ASLG unix scripts?


Can anyone tell me what this means from the AppleScriptLanguageGuide.pdf:

mainly the this allows you to … part. Because I can’t believe it is true.



Is it unbelieveable because you can have osascript as bash scripts on systems from Snow Leopard onwards, or that it breaks on versions before that? :slight_smile:

(I am pretty sure Apple introduced this feature with Snow Leopard, but maybe it was Leopard, definately not with Tiger.)

Look for shebang or hashbang.

In short: When a file’s flag is executable and started by bash, the program loader will look if the content of the file begins with “#!”, named a shebang. When a file begins with a shebang the rest of the line is the command to the interpreter (including arguments), the file is send as the last argument and that command will be exectuted.

The profit of this over starting it the interpreter by hand is that the script will run in your process list as it’s own process, instead of seeing the name of the interpreter. The drawback is that this doesn’t work with osascript :frowning: So the script is a plain applescript file, with it’s executable flag set (like bash scripts) and will call the interpreter to compile and execute the source code. Still useful creating scripts on the fly from databases as we use that for boot scripts.

So create a text file with this content

[code]#! /usr/bin/osascript -s s

tell application “Finder” to display dialog “hello world”[/code]
now save the file and set it’s executable flag to true (chmod +x /path/to/file), now double click the executable from the finder and voila :slight_smile:


I think you should also be able to execute the osascript by “. theosascript” or “source theosascript”. -Then you execute it in the current process.

I guess there is something with the licensing of bash that makes Apple still use version 3.2.5.

Double clicking on the bash script just opened it in TextEdit. I had to run it from Terminal which works. Nice though. You don’t need to deal with quoting.

Then the executable flag is not correctly set.

Hi DJ Bazzie Wazzie,

Saved the script:

as text file “”. Then ran this from Terminal:

Double clicked the file and it opens in Xcode? With .txt extension it opens in TextEdit.


Hello kel.

The reason that is opens up in XCode, and that this happens when using the extension .sh, is becuase that extension, as a matter of fact overrides uti, except for when a file has an uti set by the user. (I think that is the rules.) You’ll see what program will open it in the File information dialog.

And one more thing, if you aren’t absolutely sure that a shell script file is run, by double clicking it, and you are not absolutely sure about its contents, then you’d better open it in an editor first.

I never double click shell scripts in the finder, I always right click! :slight_smile:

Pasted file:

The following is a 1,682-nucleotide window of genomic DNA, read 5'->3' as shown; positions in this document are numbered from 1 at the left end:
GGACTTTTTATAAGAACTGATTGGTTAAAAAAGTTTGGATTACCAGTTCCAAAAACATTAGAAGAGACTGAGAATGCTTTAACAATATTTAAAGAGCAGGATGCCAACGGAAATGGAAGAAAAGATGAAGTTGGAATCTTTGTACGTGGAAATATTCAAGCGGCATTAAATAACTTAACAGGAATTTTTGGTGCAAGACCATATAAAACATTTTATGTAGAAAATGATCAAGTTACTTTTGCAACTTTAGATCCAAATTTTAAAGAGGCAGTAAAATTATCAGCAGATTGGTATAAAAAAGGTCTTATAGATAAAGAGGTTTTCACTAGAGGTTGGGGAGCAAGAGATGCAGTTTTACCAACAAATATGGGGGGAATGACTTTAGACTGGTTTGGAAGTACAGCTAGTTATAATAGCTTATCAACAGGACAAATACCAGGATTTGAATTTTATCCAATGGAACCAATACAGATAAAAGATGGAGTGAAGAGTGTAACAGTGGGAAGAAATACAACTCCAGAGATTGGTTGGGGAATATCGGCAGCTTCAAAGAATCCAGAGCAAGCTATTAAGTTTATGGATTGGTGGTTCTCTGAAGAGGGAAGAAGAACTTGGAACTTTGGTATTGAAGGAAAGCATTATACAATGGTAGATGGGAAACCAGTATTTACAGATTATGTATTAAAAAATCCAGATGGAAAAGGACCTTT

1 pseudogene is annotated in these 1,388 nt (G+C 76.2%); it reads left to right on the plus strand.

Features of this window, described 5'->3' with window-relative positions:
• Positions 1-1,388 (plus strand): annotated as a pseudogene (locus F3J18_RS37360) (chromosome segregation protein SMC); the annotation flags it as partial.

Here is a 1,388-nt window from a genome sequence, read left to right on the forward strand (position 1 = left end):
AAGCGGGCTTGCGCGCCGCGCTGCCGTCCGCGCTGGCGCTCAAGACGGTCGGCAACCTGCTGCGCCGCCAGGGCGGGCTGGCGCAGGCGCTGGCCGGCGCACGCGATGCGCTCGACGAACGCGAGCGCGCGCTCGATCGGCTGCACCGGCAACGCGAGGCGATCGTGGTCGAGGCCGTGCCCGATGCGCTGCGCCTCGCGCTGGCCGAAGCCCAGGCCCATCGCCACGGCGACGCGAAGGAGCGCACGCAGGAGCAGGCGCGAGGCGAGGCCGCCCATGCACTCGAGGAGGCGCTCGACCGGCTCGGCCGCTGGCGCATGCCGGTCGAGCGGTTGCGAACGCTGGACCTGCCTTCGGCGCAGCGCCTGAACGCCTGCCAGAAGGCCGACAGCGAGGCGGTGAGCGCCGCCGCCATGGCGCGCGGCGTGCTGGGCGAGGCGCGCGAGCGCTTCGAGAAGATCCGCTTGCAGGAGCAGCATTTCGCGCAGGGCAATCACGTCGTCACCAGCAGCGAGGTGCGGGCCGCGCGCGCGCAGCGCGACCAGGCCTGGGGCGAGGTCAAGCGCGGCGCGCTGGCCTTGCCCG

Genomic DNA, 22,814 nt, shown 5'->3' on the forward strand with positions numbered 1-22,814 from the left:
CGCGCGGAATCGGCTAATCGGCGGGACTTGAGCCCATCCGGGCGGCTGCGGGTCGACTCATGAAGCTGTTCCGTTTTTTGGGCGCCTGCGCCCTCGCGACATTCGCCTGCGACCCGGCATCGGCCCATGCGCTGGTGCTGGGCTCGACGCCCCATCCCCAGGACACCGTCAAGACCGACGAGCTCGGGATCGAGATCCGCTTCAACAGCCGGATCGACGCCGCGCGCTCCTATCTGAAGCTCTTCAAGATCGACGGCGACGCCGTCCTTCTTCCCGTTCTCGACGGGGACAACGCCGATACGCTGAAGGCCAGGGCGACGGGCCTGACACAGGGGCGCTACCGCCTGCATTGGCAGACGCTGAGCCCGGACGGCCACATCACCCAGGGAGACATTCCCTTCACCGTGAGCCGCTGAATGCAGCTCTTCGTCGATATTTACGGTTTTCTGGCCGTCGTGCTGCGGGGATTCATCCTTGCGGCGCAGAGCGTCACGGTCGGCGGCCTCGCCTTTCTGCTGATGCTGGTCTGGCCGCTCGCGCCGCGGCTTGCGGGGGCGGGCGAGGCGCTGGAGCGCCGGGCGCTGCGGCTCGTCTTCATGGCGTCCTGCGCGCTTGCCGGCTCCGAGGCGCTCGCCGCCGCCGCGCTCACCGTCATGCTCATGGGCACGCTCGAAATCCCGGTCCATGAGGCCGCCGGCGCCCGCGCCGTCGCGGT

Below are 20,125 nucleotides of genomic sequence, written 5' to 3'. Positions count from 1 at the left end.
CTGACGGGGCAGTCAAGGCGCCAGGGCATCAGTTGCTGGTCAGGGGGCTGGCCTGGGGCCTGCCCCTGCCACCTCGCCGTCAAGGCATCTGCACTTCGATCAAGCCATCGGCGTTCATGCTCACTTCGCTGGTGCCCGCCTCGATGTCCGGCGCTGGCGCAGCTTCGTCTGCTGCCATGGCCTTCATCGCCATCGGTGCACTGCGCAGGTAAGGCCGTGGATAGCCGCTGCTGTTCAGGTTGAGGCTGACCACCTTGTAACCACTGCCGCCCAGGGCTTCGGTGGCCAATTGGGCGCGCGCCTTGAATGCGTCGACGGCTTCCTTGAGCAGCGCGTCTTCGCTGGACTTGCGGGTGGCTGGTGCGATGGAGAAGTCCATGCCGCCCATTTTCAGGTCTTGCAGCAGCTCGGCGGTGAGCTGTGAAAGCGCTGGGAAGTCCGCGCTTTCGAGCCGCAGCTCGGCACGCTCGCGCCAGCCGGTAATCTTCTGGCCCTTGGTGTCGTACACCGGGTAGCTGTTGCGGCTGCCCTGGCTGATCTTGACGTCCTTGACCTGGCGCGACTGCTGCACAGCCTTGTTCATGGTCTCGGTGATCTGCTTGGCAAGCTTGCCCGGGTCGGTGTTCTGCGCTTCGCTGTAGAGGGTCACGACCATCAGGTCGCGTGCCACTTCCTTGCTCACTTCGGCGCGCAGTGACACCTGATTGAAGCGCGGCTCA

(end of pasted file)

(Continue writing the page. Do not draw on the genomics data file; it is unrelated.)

Hi McUsr,

I’ve tried running shell scripts by double clicking, but never could get it to work. What application do I change Xcode to in the info window?


Hi McUsr,

That’s ok. I switched it to I was thinking that there must be a background only shell script runner. I can always make my own background only AppleScript shell script runner if I ever need to.

Thanks a lot,


I used to have it like that, that I executed shell scripts, by double clicking, but I found it to be spooky when I accidentally double clicked something I really didn’t know what was.

Some installers at least in past, managed to put files around. (from zip”archieves).

An easy way to deal with uti’s and file extensions, is to download RCDefaultApps preference pane. Yup! Still works. :slight_smile:

Hi McUsr,

Think I’ve seen shell scripts that I didn’t know where they came from.

I’m wondering why launch services doesn’t list Terminal as a recommended application.

Have a good day,

Come to think of it, I think you’re right. Changed it back to Xcode.


For the record: My shell scripts doesn’t have any extensions. I prefer to open directly in terminal, you can always drag and drop it to your favorite editor.

That’s true. You can drag to an editor and you cannot drag to Terminal. Think I’ll change my mind and switch back to Terminal. :smiley:

Thanks a lot,

Good day,

I’ve been trying something all morning, but I keep getting errors in the shell scripts with double quotes.

Think I’ve finally found why. This has smart quotes. Could that be the reason why it is returning an error in Terminal when I open it? The error is this:


Darn, that was it. Wasted 2 hours. :frowning:

Having fun with parallel AppleScirpts. Not sure what’s going on, but the last dialog shows a list. Here’s the script runner (droplet):

-- list of references
on open params
	-- change to posix paths
	set pp_list to {}
	repeat with this_script in params
		set end of pp_list to quoted form of (POSIX path of this_script)
	end repeat
	-- change list of paths to text
	set tids to AppleScript's text item delimiters
	set AppleScript's text item delimiters to " & "
	set procs to (pp_list as string)
	set AppleScript's text item delimiters to ""
	-- make parallel commands
	set cmd to "(" & procs & " )"
	do shell script cmd
	display dialog result
end open

Here’s some example bash scripts to drop on the droplet:

That -s s option is useful. Didn’t know about that.